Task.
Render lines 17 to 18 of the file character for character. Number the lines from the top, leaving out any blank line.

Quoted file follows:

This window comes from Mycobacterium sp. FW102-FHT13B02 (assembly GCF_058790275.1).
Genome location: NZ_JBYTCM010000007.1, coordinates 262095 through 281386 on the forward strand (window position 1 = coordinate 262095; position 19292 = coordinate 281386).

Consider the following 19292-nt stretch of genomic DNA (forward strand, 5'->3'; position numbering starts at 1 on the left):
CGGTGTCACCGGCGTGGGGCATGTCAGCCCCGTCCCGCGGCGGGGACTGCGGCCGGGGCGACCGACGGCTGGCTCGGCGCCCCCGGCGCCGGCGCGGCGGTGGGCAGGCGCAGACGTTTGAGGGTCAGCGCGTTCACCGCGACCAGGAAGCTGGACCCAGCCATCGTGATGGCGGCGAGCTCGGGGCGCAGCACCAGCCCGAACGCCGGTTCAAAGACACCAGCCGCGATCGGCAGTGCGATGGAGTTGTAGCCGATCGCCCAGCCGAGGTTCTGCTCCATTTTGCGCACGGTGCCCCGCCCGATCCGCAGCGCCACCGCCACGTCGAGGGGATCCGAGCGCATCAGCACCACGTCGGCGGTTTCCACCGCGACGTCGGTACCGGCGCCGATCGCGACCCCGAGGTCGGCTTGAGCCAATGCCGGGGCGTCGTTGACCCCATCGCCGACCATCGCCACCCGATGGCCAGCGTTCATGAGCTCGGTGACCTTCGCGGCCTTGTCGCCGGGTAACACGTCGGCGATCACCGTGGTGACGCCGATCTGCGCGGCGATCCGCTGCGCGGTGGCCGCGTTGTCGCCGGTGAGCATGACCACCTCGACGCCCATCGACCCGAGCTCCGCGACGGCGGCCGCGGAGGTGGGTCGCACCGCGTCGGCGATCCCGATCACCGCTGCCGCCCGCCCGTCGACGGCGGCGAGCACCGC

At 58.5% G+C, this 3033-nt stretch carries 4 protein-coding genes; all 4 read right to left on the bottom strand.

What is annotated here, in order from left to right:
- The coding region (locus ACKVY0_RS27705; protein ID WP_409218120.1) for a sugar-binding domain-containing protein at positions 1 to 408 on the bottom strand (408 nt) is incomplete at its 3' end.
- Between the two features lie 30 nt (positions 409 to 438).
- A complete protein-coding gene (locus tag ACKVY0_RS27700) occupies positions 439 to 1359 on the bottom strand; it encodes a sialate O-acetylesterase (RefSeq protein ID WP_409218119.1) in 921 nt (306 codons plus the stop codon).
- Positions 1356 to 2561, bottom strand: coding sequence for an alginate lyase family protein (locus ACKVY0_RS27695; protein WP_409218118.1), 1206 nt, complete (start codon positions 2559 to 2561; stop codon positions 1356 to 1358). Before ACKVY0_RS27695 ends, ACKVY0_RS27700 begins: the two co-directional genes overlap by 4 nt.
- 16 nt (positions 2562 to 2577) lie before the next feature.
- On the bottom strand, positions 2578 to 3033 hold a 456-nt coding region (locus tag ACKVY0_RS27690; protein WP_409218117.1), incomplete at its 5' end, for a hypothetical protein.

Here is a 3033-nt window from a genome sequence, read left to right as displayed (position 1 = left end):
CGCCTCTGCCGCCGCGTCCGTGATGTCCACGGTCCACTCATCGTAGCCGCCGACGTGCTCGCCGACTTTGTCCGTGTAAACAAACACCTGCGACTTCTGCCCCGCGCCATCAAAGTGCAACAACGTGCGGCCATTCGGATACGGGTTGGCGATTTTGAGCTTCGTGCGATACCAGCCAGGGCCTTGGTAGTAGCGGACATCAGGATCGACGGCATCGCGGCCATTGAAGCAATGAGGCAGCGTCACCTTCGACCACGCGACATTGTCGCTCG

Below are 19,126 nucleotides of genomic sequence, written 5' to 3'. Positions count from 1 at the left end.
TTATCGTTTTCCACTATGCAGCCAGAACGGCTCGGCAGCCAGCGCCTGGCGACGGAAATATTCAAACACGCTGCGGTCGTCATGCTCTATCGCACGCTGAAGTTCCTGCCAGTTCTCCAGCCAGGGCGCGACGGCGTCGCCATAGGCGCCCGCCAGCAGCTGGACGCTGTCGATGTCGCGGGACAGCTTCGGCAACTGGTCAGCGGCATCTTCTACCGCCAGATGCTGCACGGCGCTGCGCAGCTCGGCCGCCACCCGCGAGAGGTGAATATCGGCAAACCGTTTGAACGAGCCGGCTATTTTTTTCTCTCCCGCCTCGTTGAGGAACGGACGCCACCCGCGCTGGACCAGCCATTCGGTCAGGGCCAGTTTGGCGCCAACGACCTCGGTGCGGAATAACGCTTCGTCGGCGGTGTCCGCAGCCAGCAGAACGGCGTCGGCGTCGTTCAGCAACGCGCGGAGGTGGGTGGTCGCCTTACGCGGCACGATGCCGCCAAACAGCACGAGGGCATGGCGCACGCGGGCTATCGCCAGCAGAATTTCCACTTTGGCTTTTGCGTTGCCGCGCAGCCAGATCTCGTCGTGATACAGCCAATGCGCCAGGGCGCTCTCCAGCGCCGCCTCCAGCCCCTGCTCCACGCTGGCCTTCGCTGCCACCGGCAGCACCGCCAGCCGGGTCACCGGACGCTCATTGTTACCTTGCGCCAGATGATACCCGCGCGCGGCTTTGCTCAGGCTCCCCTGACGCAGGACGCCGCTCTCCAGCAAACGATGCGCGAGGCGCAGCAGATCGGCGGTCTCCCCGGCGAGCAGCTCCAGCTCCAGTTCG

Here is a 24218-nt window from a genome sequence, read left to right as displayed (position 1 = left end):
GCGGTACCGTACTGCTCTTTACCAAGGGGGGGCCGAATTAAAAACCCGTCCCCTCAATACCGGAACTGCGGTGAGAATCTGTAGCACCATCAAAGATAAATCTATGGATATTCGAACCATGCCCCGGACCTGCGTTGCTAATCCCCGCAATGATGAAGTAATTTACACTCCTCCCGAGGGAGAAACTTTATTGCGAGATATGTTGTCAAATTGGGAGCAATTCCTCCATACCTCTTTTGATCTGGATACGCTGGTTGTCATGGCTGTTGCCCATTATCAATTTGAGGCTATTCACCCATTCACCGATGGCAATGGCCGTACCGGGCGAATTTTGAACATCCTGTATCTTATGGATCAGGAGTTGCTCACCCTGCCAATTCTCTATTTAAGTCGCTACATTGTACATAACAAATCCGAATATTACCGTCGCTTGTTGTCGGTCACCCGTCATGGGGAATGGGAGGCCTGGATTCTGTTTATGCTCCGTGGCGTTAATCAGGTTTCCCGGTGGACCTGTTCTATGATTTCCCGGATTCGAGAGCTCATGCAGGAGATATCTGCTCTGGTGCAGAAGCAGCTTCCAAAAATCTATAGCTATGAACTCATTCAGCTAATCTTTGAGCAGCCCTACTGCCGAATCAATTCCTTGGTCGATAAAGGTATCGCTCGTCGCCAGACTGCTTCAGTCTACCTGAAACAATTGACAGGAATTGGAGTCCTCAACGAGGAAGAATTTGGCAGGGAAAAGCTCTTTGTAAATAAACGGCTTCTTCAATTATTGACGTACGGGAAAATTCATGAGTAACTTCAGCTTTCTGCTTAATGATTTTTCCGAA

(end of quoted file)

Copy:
Here is a 24218-nt window from a genome sequence, read left to right as displayed (position 1 = left end):
GCGGTACCGTACTGCTCTTTACCAAGGGGGGGCCGAATTAAAAACCCGTCCCCTCAATACCGGAACTGCGGTGAGAATCTGTAGCACCATCAAAGATAAATCTATGGATATTCGAACCATGCCCCGGACCTGCGTTGCTAATCCCCGCAATGATGAAGTAATTTACACTCCTCCCGAGGGAGAAACTTTATTGCGAGATATGTTGTCAAATTGGGAGCAATTCCTCCATACCTCTTTTGATCTGGATACGCTGGTTGTCATGGCTGTTGCCCATTATCAATTTGAGGCTATTCACCCATTCACCGATGGCAATGGCCGTACCGGGCGAATTTTGAACATCCTGTATCTTATGGATCAGGAGTTGCTCACCCTGCCAATTCTCTATTTAAGTCGCTACATTGTACATAACAAATCCGAATATTACCGTCGCTTGTTGTCGGTCACCCGTCATGGGGAATGGGAGGCCTGGATTCTGTTTATGCTCCGTGGCGTTAATCAGGTTTCCCGGTGGACCTGTTCTATGATTTCCCGGATTCGAGAGCTCATGCAGGAGATATCTGCTCTGGTGCAGAAGCAGCTTCCAAAAATCTATAGCTATGAACTCATTCAGCTAATCTTTGAGCAGCCCTACTGCCGAATCAATTCCTTGGTCGATAAAGGTATCGCTCGTCGCCAGACTGCTTCAGTCTACCTGAAACAATTGACAGGAATTGGAGTCCTCAACGAGGAAGAATTTGGCAGGGAAAAGCTCTTTGTAAATAAACGGCTTCTTCAATTATTGACGTACGGGAAAATTCATGAGTAACTTCAGCTTTCTGCTTAATGATTTTTCCGAA